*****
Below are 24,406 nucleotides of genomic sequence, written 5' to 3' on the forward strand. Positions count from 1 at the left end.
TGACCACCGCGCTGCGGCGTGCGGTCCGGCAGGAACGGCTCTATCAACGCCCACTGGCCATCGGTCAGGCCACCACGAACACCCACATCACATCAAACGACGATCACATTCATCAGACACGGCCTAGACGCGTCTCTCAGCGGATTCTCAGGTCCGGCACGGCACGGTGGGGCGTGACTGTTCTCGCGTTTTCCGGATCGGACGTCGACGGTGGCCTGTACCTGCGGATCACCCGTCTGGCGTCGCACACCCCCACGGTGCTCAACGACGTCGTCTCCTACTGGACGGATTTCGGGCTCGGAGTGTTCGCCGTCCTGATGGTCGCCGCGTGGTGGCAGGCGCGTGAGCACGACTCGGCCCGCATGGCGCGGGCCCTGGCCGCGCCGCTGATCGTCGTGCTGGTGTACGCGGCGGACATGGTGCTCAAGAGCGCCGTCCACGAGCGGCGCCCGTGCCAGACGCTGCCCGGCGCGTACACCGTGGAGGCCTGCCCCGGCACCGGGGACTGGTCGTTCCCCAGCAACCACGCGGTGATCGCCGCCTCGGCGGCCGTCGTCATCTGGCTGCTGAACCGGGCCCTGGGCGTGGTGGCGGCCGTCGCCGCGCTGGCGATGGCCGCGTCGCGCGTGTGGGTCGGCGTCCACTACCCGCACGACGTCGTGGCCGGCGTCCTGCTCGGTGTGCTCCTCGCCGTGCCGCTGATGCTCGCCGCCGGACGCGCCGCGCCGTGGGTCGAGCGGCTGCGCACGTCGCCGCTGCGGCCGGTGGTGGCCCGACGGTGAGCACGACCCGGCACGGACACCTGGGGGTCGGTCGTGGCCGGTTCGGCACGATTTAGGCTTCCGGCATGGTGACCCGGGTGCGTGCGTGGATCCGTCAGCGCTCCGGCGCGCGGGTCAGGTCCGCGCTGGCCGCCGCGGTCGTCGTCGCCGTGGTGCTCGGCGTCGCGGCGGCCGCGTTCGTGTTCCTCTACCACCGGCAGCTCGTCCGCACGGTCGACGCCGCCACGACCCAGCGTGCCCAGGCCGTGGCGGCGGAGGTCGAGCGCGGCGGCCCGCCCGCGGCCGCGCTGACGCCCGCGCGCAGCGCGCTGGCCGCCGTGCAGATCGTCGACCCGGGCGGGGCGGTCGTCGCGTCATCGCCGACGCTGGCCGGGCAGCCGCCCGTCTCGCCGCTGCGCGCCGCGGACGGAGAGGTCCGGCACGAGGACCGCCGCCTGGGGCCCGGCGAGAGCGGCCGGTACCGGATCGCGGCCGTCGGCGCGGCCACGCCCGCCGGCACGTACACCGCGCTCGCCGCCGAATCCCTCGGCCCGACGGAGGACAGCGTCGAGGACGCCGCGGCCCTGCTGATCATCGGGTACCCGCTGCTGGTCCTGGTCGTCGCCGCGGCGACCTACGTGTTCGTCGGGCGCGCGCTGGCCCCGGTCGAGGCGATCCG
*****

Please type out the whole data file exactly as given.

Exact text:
Below are 24,406 nucleotides of genomic sequence, written 5' to 3' on the forward strand. Positions count from 1 at the left end.
TGACCACCGCGCTGCGGCGTGCGGTCCGGCAGGAACGGCTCTATCAACGCCCACTGGCCATCGGTCAGGCCACCACGAACACCCACATCACATCAAACGACGATCACATTCATCAGACACGGCCTAGACGCGTCTCTCAGCGGATTCTCAGGTCCGGCACGGCACGGTGGGGCGTGACTGTTCTCGCGTTTTCCGGATCGGACGTCGACGGTGGCCTGTACCTGCGGATCACCCGTCTGGCGTCGCACACCCCCACGGTGCTCAACGACGTCGTCTCCTACTGGACGGATTTCGGGCTCGGAGTGTTCGCCGTCCTGATGGTCGCCGCGTGGTGGCAGGCGCGTGAGCACGACTCGGCCCGCATGGCGCGGGCCCTGGCCGCGCCGCTGATCGTCGTGCTGGTGTACGCGGCGGACATGGTGCTCAAGAGCGCCGTCCACGAGCGGCGCCCGTGCCAGACGCTGCCCGGCGCGTACACCGTGGAGGCCTGCCCCGGCACCGGGGACTGGTCGTTCCCCAGCAACCACGCGGTGATCGCCGCCTCGGCGGCCGTCGTCATCTGGCTGCTGAACCGGGCCCTGGGCGTGGTGGCGGCCGTCGCCGCGCTGGCGATGGCCGCGTCGCGCGTGTGGGTCGGCGTCCACTACCCGCACGACGTCGTGGCCGGCGTCCTGCTCGGTGTGCTCCTCGCCGTGCCGCTGATGCTCGCCGCCGGACGCGCCGCGCCGTGGGTCGAGCGGCTGCGCACGTCGCCGCTGCGGCCGGTGGTGGCCCGACGGTGAGCACGACCCGGCACGGACACCTGGGGGTCGGTCGTGGCCGGTTCGGCACGATTTAGGCTTCCGGCATGGTGACCCGGGTGCGTGCGTGGATCCGTCAGCGCTCCGGCGCGCGGGTCAGGTCCGCGCTGGCCGCCGCGGTCGTCGTCGCCGTGGTGCTCGGCGTCGCGGCGGCCGCGTTCGTGTTCCTCTACCACCGGCAGCTCGTCCGCACGGTCGACGCCGCCACGACCCAGCGTGCCCAGGCCGTGGCGGCGGAGGTCGAGCGCGGCGGCCCGCCCGCGGCCGCGCTGACGCCCGCGCGCAGCGCGCTGGCCGCCGTGCAGATCGTCGACCCGGGCGGGGCGGTCGTCGCGTCATCGCCGACGCTGGCCGGGCAGCCGCCCGTCTCGCCGCTGCGCGCCGCGGACGGAGAGGTCCGGCACGAGGACCGCCGCCTGGGGCCCGGCGAGAGCGGCCGGTACCGGATCGCGGCCGTCGGCGCGGCCACGCCCGCCGGCACGTACACCGCGCTCGCCGCCGAATCCCTCGGCCCGACGGAGGACAGCGTCGAGGACGCCGCGGCCCTGCTGATCATCGGGTACCCGCTGCTGGTCCTGGTCGTCGCCGCGGCGACCTACGTGTTCGTCGGGCGCGCGCTGGCCCCGGTCGAGGCGATCCG